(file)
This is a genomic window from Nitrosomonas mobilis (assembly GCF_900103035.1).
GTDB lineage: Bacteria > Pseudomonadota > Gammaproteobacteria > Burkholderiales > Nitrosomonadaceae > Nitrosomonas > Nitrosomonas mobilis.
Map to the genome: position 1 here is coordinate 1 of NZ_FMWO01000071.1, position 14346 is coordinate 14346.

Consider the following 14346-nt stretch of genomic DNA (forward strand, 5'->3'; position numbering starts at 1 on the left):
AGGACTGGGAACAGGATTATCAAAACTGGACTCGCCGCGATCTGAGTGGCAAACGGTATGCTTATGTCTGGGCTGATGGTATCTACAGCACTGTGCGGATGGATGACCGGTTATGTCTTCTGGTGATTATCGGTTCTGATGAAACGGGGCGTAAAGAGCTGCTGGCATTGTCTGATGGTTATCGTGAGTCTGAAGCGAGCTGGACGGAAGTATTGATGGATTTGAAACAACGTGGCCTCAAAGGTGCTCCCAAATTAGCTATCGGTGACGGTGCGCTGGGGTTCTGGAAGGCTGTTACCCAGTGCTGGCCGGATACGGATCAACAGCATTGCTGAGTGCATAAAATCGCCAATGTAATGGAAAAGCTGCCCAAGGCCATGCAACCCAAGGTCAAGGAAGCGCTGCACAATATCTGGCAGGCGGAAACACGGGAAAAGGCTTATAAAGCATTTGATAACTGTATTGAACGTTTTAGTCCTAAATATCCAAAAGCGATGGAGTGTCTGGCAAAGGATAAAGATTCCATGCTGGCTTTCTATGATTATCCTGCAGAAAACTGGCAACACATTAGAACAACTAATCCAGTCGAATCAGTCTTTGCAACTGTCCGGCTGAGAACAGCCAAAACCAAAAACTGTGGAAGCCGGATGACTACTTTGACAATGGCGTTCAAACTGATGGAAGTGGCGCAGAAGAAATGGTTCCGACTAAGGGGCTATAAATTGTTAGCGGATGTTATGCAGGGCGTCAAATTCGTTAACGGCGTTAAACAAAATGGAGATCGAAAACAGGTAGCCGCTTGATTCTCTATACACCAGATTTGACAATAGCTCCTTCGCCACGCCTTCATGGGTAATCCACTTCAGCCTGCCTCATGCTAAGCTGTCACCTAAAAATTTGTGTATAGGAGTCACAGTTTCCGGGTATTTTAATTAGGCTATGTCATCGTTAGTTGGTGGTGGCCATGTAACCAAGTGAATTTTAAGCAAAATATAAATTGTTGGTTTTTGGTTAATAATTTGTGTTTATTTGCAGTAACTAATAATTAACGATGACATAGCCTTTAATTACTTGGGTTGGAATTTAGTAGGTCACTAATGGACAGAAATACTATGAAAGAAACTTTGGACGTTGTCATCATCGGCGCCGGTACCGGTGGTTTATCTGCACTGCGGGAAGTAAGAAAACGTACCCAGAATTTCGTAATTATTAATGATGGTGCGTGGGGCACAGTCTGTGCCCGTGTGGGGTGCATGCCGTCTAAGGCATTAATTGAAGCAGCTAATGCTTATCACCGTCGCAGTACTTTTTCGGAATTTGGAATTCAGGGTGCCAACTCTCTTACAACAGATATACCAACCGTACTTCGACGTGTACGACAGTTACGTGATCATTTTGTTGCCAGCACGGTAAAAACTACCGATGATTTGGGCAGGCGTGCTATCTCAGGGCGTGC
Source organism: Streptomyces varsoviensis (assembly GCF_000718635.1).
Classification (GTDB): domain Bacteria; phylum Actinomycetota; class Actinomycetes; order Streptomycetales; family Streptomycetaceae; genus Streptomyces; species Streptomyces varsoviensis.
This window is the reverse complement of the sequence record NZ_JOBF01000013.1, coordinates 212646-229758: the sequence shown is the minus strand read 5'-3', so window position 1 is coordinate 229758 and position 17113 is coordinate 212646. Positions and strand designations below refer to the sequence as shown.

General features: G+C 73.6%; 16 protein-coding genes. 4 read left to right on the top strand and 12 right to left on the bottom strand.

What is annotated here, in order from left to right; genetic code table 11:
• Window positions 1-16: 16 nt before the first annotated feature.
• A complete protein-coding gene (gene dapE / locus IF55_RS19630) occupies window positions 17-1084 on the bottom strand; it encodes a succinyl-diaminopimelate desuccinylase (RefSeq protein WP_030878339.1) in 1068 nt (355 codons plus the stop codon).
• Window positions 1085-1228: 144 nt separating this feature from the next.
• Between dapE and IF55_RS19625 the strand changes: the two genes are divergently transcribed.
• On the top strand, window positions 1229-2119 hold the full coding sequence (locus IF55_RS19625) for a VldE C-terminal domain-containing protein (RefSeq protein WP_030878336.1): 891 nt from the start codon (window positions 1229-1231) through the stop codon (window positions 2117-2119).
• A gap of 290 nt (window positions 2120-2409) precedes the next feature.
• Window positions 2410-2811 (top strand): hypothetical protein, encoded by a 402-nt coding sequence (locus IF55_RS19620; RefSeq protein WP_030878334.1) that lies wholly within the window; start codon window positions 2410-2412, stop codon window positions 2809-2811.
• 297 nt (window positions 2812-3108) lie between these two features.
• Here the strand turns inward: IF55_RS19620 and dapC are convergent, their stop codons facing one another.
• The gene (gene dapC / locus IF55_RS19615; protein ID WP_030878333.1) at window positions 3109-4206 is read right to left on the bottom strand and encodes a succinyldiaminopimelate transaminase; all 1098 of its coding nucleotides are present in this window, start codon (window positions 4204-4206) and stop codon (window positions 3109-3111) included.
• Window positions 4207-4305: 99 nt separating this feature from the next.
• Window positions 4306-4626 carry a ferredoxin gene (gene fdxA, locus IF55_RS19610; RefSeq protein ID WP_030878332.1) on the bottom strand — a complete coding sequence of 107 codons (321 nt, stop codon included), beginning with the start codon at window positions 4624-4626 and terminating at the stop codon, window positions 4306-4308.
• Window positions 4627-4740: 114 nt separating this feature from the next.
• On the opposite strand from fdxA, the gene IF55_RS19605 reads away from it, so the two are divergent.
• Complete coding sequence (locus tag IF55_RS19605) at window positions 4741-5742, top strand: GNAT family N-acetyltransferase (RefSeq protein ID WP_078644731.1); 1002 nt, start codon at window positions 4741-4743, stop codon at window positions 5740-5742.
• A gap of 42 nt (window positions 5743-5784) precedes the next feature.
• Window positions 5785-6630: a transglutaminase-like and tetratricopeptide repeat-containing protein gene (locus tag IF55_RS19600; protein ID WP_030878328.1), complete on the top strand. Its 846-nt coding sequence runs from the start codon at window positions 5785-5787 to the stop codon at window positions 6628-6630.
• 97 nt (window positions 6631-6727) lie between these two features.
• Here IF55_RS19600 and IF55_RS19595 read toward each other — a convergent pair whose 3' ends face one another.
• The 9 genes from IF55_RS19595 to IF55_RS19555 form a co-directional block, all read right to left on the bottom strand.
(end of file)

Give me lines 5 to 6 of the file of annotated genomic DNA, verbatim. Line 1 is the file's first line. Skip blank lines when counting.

AGGACTGGGAACAGGATTATCAAAACTGGACTCGCCGCGATCTGAGTGGCAAACGGTATGCTTATGTCTGGGCTGATGGTATCTACAGCACTGTGCGGATGGATGACCGGTTATGTCTTCTGGTGATTATCGGTTCTGATGAAACGGGGCGTAAAGAGCTGCTGGCATTGTCTGATGGTTATCGTGAGTCTGAAGCGAGCTGGACGGAAGTATTGATGGATTTGAAACAACGTGGCCTCAAAGGTGCTCCCAAATTAGCTATCGGTGACGGTGCGCTGGGGTTCTGGAAGGCTGTTACCCAGTGCTGGCCGGATACGGATCAACAGCATTGCTGAGTGCATAAAATCGCCAATGTAATGGAAAAGCTGCCCAAGGCCATGCAACCCAAGGTCAAGGAAGCGCTGCACAATATCTGGCAGGCGGAAACACGGGAAAAGGCTTATAAAGCATTTGATAACTGTATTGAACGTTTTAGTCCTAAATATCCAAAAGCGATGGAGTGTCTGGCAAAGGATAAAGATTCCATGCTGGCTTTCTATGATTATCCTGCAGAAAACTGGCAACACATTAGAACAACTAATCCAGTCGAATCAGTCTTTGCAACTGTCCGGCTGAGAACAGCCAAAACCAAAAACTGTGGAAGCCGGATGACTACTTTGACAATGGCGTTCAAACTGATGGAAGTGGCGCAGAAGAAATGGTTCCGACTAAGGGGCTATAAATTGTTAGCGGATGTTATGCAGGGCGTCAAATTCGTTAACGGCGTTAAACAAAATGGAGATCGAAAACAGGTAGCCGCTTGATTCTCTATACACCAGATTTGACAATAGCTCCTTCGCCACGCCTTCATGGGTAATCCACTTCAGCCTGCCTCATGCTAAGCTGTCACCTAAAAATTTGTGTATAGGAGTCACAGTTTCCGGGTATTTTAATTAGGCTATGTCATCGTTAGTTGGTGGTGGCCATGTAACCAAGTGAATTTTAAGCAAAATATAAATTGTTGGTTTTTGGTTAATAATTTGTGTTTATTTGCAGTAACTAATAATTAACGATGACATAGCCTTTAATTACTTGGGTTGGAATTTAGTAGGTCACTAATGGACAGAAATACTATGAAAGAAACTTTGGACGTTGTCATCATCGGCGCCGGTACCGGTGGTTTATCTGCACTGCGGGAAGTAAGAAAACGTACCCAGAATTTCGTAATTATTAATGATGGTGCGTGGGGCACAGTCTGTGCCCGTGTGGGGTGCATGCCGTCTAAGGCATTAATTGAAGCAGCTAATGCTTATCACCGTCGCAGTACTTTTTCGGAATTTGGAATTCAGGGTGCCAACTCTCTTACAACAGATATACCAACCGTACTTCGACGTGTACGACAGTTACGTGATCATTTTGTTGCCAGCACGGTAAAAACTACCGATGATTTGGGCAGGCGTGCTATCTCAGGGCGTGC
Source organism: Streptomyces varsoviensis (assembly GCF_000718635.1).